Specialists of several institutes of Ulan-Ude, Irkutsk and Novosibirsk have found out that biogeochemical anomalies in complex ore deposit regions were formed by microbes and trees. They perform the gold-diggers’ function in the forests that grow above ore bodies – within multiple years they draw soluble salts out of the soil and die off leaving behind the concentrate with “enormous” precious metals content.
The researchers found native gold, silver and platinum salts in the dust of decayed stumps. A ton of their ashes contains 3 kilograms of silver, nearly 200 milligrams of gold and 5 grams of platinum.
The oxidation zone of some ore bodies is placed only at a distance of a meter and a half to three meters from the ground surface, and the tree roots can reach the zone. That is why, the researchers believe, the soil contains almost as much noble elements as the ore does.
For centuries, trees and microorganisms gradually sucked them out of the depth and laid in the soil. A living substance decayed, washed out and turned into carbonic acid gas, but metals remained intact.
The researchers investigated mineralogical composition of protore and oxidized ores from the Dovatka and Mykert-Sanjeevsky deposits. It has turned out that native gold, silver and minerals, which include platinum, palladium, iridium, rhodium and ruthenium, are contained in the extinct bacteria capsules. The mineralogical composition of particles of bacterial origin turned out to be almost identical in the dust, soil and oxidized ores. Consequently, biomass of the trees, (reformed by bacteria), growing above the ore bodies’ oxidation zones is as if their natural continuation or their overground part.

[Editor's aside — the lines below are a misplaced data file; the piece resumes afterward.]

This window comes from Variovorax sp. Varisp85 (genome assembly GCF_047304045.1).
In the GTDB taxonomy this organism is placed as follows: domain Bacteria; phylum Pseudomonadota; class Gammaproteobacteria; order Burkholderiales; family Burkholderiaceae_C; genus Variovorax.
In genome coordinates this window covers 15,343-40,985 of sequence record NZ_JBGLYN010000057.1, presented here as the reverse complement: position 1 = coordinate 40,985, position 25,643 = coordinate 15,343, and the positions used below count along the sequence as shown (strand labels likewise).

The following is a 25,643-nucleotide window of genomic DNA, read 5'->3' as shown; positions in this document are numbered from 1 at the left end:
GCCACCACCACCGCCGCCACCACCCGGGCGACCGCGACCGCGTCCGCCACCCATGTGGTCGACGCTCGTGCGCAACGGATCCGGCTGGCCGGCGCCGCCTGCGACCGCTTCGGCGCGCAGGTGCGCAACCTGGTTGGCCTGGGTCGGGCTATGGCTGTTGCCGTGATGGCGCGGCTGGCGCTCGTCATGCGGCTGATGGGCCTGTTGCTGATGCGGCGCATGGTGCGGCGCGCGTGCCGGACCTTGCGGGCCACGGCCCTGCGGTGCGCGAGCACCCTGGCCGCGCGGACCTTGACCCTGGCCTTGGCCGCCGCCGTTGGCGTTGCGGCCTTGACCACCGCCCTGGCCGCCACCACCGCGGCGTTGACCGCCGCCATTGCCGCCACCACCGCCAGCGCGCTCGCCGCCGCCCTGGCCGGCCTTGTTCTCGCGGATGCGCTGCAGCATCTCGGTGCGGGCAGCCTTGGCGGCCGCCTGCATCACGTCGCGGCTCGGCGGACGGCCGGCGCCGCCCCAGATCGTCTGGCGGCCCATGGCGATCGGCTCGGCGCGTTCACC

There is peculiar division of labor among bacteria in the course of soil enrichment by precious metals. Sulfur-oxidizing bacteria leach minerals, i.e., transfer minerals from not readily soluble forms into labile forms, and iron bacteria glue them into new granules or nuggets. Trees assimilate the most readily soluble substances, which are later found in the cells of organolytic microbes feeding on dead timber. The latter also ensures normal vital functions of the first two groups.
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